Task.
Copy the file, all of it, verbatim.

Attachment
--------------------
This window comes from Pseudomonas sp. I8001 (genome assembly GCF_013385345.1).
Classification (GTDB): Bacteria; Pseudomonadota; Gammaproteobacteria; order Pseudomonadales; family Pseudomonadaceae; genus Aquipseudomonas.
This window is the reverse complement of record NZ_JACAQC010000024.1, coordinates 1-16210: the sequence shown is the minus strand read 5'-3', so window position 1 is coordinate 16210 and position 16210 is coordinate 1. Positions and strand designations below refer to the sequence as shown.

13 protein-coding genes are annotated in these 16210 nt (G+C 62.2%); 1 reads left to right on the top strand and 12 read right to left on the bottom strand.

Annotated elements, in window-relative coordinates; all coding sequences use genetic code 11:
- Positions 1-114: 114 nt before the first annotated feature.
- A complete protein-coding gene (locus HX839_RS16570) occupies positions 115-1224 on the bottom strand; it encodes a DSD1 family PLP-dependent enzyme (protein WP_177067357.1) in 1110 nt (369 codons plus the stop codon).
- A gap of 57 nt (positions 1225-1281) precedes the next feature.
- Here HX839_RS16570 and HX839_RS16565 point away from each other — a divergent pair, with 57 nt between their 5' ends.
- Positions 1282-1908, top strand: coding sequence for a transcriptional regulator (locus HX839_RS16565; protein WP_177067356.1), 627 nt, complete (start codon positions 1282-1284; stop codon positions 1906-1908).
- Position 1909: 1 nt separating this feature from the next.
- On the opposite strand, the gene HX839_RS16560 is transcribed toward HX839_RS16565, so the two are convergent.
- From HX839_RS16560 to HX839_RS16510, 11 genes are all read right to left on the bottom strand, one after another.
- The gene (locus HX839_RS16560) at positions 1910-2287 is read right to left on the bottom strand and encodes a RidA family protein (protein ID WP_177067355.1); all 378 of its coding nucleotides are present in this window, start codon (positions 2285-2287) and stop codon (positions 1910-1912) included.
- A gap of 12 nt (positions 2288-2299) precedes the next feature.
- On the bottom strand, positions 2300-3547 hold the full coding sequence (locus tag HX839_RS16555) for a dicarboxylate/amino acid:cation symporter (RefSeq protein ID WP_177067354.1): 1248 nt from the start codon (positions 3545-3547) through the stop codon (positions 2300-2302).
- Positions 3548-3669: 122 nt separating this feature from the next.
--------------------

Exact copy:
This window comes from Pseudomonas sp. I8001 (genome assembly GCF_013385345.1).
Classification (GTDB): Bacteria; Pseudomonadota; Gammaproteobacteria; order Pseudomonadales; family Pseudomonadaceae; genus Aquipseudomonas.
This window is the reverse complement of record NZ_JACAQC010000024.1, coordinates 1-16210: the sequence shown is the minus strand read 5'-3', so window position 1 is coordinate 16210 and position 16210 is coordinate 1. Positions and strand designations below refer to the sequence as shown.

13 protein-coding genes are annotated in these 16210 nt (G+C 62.2%); 1 reads left to right on the top strand and 12 read right to left on the bottom strand.

Annotated elements, in window-relative coordinates; all coding sequences use genetic code 11:
- Positions 1-114: 114 nt before the first annotated feature.
- A complete protein-coding gene (locus HX839_RS16570) occupies positions 115-1224 on the bottom strand; it encodes a DSD1 family PLP-dependent enzyme (protein WP_177067357.1) in 1110 nt (369 codons plus the stop codon).
- A gap of 57 nt (positions 1225-1281) precedes the next feature.
- Here HX839_RS16570 and HX839_RS16565 point away from each other — a divergent pair, with 57 nt between their 5' ends.
- Positions 1282-1908, top strand: coding sequence for a transcriptional regulator (locus HX839_RS16565; protein WP_177067356.1), 627 nt, complete (start codon positions 1282-1284; stop codon positions 1906-1908).
- Position 1909: 1 nt separating this feature from the next.
- On the opposite strand, the gene HX839_RS16560 is transcribed toward HX839_RS16565, so the two are convergent.
- From HX839_RS16560 to HX839_RS16510, 11 genes are all read right to left on the bottom strand, one after another.
- The gene (locus HX839_RS16560) at positions 1910-2287 is read right to left on the bottom strand and encodes a RidA family protein (protein ID WP_177067355.1); all 378 of its coding nucleotides are present in this window, start codon (positions 2285-2287) and stop codon (positions 1910-1912) included.
- A gap of 12 nt (positions 2288-2299) precedes the next feature.
- On the bottom strand, positions 2300-3547 hold the full coding sequence (locus tag HX839_RS16555) for a dicarboxylate/amino acid:cation symporter (RefSeq protein ID WP_177067354.1): 1248 nt from the start codon (positions 3545-3547) through the stop codon (positions 2300-2302).
- Positions 3548-3669: 122 nt separating this feature from the next.